Monthly Archives: July 2013

Deconstructing the emigration myth

Is this where we are again?

Is this where we are again?

Whilst campaigning the 2011 General Election in County Leitrim, what struck me most was the number of people who had family members who had either recently emigrated or were on the verge of emigration.

Had I being campaigning in Mayo, Donegal, Sligo or Galway, I’m quite sure the story would have been the same. Emigration is a permanent fixture in the west or Ireland; it is notable by its absence rather than its existence canada viagra.

Emigration is also a subject that features prominently is public discourse, and is frequently referred to by opposition politicians and media celebrities when constructing attacks on the sitting Government.

Take this article by Irish Central, entitled�Irish emigration at highest point since Famine — 3,000 leaving per month

In the article, Union of Students of Ireland President, Gary Redmond, makes the following apocalyptic prediction:

“Masses of highly skilled graduates are leaving for distant shores, taking with them the future prosperity of this island.�

Here another example of emigration being used as a political tool, this time from Sinn Fein Finance spokesperson, Pearse Doherty, who says:

�Michael Noonan�s comments are a disgrace. Six thousand people are leaving Ireland every month, the overwhelming majority seeking work in America, Australia, and elsewhere,� Doherty said.

�The overwhelming majority have been forced to leave because of the lack of employment and the belief they have no future in this country.�

Sobering stuff indeed.

Combined with personal experience of people who have emigrated, this sort of commentary has unsurprisingly led to a public narrative in which emigration had reached endemic levels and without which our unemployment rate would be significantly higher than it currently is.

The truth is, as always, slightly more nuanced.

Let’s refer to an actual scientific study rather than the musing of politicians and media celebrities.

Early this year, the National Institute for Regional and Spatial Analysis produced a report entitled The Changing Landscape of Irish Migration, 2000-2012.

The purpose of this study was to give some definition to the manner in which migration to and from Ireland had changed, from a previous time in which economic migration from Ireland, by Irish people, dwarfed any level of inward migration, to more recent times, when Ireland, as a member of the European Union, was witness to significant levels of inward migration, both by Irish people and people of other nationalities.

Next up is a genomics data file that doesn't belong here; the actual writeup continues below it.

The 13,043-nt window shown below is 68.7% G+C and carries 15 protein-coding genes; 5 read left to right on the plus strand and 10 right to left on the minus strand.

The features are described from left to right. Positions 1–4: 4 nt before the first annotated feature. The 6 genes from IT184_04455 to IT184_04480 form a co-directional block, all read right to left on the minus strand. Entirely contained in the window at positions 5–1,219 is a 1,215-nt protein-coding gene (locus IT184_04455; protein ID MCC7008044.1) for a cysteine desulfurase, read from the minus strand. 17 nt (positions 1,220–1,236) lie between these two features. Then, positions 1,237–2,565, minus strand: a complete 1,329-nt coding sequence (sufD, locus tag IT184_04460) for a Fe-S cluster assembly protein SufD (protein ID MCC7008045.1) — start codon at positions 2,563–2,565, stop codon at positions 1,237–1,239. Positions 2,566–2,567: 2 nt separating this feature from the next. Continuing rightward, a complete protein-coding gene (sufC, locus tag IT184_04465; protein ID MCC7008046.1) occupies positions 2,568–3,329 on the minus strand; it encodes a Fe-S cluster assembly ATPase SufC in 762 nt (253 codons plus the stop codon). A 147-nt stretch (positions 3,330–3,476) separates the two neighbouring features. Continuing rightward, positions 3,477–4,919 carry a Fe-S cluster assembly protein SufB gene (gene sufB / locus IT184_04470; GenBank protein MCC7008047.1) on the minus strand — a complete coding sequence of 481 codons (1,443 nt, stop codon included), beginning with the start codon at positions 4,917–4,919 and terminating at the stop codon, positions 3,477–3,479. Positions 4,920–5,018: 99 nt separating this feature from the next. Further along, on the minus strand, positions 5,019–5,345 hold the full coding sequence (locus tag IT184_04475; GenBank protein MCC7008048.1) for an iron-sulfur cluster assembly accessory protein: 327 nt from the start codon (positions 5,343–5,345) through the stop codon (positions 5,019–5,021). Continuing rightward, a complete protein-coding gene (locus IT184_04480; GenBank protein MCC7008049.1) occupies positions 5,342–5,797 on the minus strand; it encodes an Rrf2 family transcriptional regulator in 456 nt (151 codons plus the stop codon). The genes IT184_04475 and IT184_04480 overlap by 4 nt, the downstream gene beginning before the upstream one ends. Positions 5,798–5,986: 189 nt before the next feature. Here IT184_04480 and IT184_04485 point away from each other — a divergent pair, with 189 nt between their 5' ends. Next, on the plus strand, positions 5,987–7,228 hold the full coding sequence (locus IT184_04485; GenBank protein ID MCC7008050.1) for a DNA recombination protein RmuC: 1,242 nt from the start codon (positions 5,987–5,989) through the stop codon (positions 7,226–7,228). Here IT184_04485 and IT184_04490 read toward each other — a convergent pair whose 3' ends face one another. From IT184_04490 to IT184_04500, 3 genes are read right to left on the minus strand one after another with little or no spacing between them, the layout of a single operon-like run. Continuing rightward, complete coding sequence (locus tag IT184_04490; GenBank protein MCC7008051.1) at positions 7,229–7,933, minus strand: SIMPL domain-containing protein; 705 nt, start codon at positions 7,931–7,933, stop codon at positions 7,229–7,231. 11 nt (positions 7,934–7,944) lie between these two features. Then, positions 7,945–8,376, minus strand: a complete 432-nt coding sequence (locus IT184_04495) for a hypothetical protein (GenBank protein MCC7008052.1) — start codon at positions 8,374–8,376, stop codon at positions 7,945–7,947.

The report contains the following graph, which gives the general picture of migration over the period:

Irish Migration 2000-2012

In understanding this graph, we should first explain Net Migration, which is the number of people who immigrate into a country less the number of people who emigrate from a country. If Net Migration is less than zero, it means the population of the country is falling.

The graph shows the following trend:

Between 2002 and 2007, there was a significant rise in the number of people entering Ireland, while the number of people leaving Ireland rose only slightly, leading to an increase in Net Migration.

Or in other words, the population of the country increased significantly, by 310,000 people through migration alone. According to the report, the vast majority of these inwards migrants were people of foreign nationality.

After 2007, the trend changes dramatically. Inward migration falls rapidly, while migration from Ireland increases, although not at the same rate as inward migration increased earlier in the decade.

As a result, Net Migration begins to fall, but only becomes negative after 2009.

The sharp divergence in trends continues through 2010, but then tapers off, leaving us with negative Net Migration of approximately -30k people at the end of 2012.

In broad terms, what this analysis tells us is that the current Irish experience of emigration is substantially different from before, in that our current emigration figures include significant numbers of economic migrants who entered the country between 2002 and 2007.

The table given below is telling in this regard. For instance, it shows that in 2009, only 26.7% of people who left Ireland were in fact Irish.

Migration to Ireland 2006 2012


For anyone faced with a decision about whether or not to emigrate, or for those they will be leaving behind, analysis of macro level statistics is meaningless. Their pain is real, and I would never suggest otherwise.

But in figuring out how we set the country on a even keel again, we should have a understanding of current situation, and the current “consensus” that we have returned to famine-era emigration levels is totally undermined by the statistics available to us.

Yes, large numbers of people are leaving Ireland every year as a result of the downturn in our economy, but, unlike before, many of these people are foreign nationals who migrated to the country in the previous 10 years, and, again unlike before, large numbers of people are still migrating to the country, to the extent that the negative Net Migration between 2009 and 2012 is still only about 20% of the positive Net Migration that occurred between 2002 and 2007.

The report itself comes to much the same conclusion:

“Migration from Ireland has clearly increased since the start of the prolonged
recession in 2008. Yet, changes in patterns of migration are less marked and less
significant than is suggested by banner headlines.”

The business of winning votes and selling newspapers is one that leaves little room for consideration of the national mood and public confidence in our economy. That has always been true and always will be true, but it is no less regrettable for it.